MARICOPA — Facing an alarming surge of COVID-19 cases in Arizona, Maricopa football coach Brandon Harris took it upon himself to postpone summer workouts.

The move was echoed by the Maricopa Unified School District the next morning to suspend workouts and close the campus until July 13.

“I wrote a letter to the program stating that I was going to shut us down because I felt it was harder for me to quantify why are we out here with the (COVID) spike,” Harris said. “You have colleges and universities shutting down practices, how can I continue to have these kids out here.”

Harris’ decision Monday was just one of many similar decisions made by state leaders and the Arizona Interscholastic Association that will delay the start of the football season, originally scheduled to begin Aug. 21.

On Monday, Gov. Doug Ducey announced schools would not open until at least Aug. 17. Hours after the governor’s announcement, the AIA issued a press release stating that all official practices were also suspended until Aug. 17.

Steve Bebee, superintendent of the Casa Grande Unified High School District, said at a board meeting Wednesday that CG Union football coach Jake Barro had canceled his team’s workouts for at least one week.

“We couldn’t be more disappointed about the information that just came out regarding our schools,” AIA executive director David Hines said in a statement. “However, we understand that the most pressing concern is to ensure our student-athletes can return to school in the safest way possible. We will do everything in our power to make sure that when we get back up and going again, the transition will be seamless as possible and to create memorable interscholastic experiences. And we’ll be able to accomplish that as long as everyone does their part to stay safe and prevent the spread of the virus.”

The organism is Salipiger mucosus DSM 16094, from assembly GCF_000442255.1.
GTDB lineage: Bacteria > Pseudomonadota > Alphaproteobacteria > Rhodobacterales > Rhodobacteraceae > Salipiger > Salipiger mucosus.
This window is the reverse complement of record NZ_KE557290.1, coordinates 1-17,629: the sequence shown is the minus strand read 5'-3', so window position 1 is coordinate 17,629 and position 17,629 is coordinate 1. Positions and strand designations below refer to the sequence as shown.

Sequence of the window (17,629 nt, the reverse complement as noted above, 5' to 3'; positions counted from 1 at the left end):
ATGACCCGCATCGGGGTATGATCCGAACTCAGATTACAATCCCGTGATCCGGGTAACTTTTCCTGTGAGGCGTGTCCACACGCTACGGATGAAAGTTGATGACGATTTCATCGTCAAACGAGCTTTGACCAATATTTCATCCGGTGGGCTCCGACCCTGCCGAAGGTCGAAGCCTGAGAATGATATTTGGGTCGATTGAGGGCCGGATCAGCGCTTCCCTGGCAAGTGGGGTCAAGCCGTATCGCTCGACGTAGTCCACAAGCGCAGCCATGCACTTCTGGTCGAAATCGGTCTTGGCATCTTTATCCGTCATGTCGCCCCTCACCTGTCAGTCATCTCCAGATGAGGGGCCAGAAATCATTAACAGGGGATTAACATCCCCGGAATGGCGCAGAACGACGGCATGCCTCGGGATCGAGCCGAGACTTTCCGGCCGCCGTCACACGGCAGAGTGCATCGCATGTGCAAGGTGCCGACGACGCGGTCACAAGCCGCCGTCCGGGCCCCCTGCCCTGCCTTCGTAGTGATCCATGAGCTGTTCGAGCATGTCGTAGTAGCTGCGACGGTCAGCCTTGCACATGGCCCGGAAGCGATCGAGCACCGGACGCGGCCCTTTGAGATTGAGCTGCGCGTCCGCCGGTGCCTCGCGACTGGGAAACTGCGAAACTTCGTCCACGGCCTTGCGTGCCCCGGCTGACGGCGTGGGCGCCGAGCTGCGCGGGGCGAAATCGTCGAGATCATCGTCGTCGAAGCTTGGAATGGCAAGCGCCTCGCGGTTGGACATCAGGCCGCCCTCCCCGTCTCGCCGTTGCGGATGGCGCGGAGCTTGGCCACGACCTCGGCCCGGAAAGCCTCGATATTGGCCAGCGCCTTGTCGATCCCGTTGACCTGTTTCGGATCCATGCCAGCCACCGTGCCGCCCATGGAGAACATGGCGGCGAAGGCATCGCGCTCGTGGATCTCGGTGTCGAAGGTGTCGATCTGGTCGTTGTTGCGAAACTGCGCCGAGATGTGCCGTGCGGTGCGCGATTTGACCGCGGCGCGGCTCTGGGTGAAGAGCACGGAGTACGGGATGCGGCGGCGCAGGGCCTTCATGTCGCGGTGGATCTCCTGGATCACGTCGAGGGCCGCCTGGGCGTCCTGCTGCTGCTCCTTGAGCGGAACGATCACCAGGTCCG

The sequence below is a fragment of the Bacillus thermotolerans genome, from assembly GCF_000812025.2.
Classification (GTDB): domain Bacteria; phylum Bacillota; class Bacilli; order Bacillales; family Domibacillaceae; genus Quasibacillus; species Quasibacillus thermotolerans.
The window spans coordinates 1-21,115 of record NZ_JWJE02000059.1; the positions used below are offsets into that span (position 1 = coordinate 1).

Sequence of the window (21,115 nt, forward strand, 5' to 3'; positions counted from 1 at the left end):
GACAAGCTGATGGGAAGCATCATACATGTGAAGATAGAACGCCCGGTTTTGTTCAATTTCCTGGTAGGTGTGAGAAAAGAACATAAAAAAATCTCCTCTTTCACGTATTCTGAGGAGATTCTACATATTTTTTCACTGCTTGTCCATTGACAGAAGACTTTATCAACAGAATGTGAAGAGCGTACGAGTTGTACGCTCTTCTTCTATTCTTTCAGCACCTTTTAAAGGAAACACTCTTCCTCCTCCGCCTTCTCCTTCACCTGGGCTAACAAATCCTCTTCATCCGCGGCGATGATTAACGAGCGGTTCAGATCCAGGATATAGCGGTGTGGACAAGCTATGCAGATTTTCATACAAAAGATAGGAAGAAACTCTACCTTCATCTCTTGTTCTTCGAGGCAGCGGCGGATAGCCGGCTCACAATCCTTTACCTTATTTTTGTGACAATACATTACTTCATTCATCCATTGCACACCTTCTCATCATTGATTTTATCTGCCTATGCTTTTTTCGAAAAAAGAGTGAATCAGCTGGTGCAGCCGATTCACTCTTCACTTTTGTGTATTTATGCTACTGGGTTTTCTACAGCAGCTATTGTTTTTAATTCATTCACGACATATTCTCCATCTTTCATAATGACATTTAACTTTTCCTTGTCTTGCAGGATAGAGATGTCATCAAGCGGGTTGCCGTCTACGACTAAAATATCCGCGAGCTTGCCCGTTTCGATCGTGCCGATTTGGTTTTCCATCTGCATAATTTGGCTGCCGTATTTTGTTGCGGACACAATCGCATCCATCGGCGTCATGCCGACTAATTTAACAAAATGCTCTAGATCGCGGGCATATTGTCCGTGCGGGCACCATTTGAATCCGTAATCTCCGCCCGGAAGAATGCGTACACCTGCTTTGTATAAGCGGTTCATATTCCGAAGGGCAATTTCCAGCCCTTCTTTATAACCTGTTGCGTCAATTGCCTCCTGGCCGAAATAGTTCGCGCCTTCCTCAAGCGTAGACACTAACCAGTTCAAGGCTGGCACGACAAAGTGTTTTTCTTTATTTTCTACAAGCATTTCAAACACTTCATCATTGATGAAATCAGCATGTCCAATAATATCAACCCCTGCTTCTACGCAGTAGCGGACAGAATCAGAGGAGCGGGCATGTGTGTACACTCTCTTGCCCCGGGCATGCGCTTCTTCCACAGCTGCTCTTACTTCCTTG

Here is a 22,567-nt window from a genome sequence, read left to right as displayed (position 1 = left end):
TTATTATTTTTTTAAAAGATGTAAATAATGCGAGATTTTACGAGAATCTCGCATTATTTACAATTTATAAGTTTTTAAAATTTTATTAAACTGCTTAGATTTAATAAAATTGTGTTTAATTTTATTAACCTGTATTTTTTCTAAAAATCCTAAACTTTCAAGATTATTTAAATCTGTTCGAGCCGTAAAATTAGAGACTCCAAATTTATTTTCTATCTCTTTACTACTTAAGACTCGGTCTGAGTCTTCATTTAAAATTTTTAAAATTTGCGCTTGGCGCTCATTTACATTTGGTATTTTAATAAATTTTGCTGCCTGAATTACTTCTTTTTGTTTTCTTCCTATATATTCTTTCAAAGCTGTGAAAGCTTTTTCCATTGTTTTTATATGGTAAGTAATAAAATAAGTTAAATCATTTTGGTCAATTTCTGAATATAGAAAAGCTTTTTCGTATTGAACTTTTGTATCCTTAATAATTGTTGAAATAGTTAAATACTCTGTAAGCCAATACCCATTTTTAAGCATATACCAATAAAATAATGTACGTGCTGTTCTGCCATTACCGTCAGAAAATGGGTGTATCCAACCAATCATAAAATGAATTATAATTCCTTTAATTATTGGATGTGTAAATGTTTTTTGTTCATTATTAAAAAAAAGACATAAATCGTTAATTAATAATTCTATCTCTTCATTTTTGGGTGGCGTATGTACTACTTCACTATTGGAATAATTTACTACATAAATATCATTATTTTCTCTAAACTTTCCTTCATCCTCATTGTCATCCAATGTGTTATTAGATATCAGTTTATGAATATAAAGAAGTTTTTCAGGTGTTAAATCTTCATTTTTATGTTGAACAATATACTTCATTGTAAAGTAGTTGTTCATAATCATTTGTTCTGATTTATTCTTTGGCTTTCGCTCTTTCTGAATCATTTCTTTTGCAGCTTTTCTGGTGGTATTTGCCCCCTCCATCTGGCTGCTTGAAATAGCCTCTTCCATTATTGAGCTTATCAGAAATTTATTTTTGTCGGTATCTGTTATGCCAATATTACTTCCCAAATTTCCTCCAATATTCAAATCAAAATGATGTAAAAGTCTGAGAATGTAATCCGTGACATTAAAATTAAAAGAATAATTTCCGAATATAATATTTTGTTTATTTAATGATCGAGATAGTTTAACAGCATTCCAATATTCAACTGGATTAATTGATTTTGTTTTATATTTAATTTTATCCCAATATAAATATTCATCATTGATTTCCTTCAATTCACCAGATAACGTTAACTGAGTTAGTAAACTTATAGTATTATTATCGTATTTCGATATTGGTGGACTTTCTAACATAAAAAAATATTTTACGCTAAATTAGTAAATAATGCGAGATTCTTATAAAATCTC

The decision by the AIA means official practices that typically start around July 31, cannot take place until Aug. 17. However, teams can still conduct summer workouts based upon each school districts’ guidelines.

A majority of schools in Pinal County, including Maricopa, resumed summer workouts about June 1, while others waited until June 22.

The decision by the AIA also pauses its plans to send out surveys to school principals to gauge their reopening plans. Instead, the AIA will send those surveys at a later date to closely coincide with the state’s target reopening date.

“I think if we stabilize it as a community and have the ability to contact trace or test people and immediately get a handle on outbreaks in these communities,” Harris said. “I think only then can you really go ahead.”

Harris added high schools are not the NBA or the NFL; they don’t have coronavirus tests for every kid in the program.

He wouldn’t mind making football a winter sport for just this year.

It’s a move that has also has support from CG Union athletic director Randy Robbins and Barro, who have expressed support pushing the season back two weeks into September.

Harris said a timetable can’t be set, as the numbers and the situation of the virus change from day-to-day. He added that the scariest prospect of all is not having a football season and the lost opportunities for players to get college scholarships.

“That right there is scary. It’s not just scary for football. It’s scary for everyone,” he said. “We can’t just say we’re going to wish it away or play it away. You have to know what you are dealing with and what that is going to look like. I would rather play when we can play as a opposed to let’s just roll the dice and see what happens.”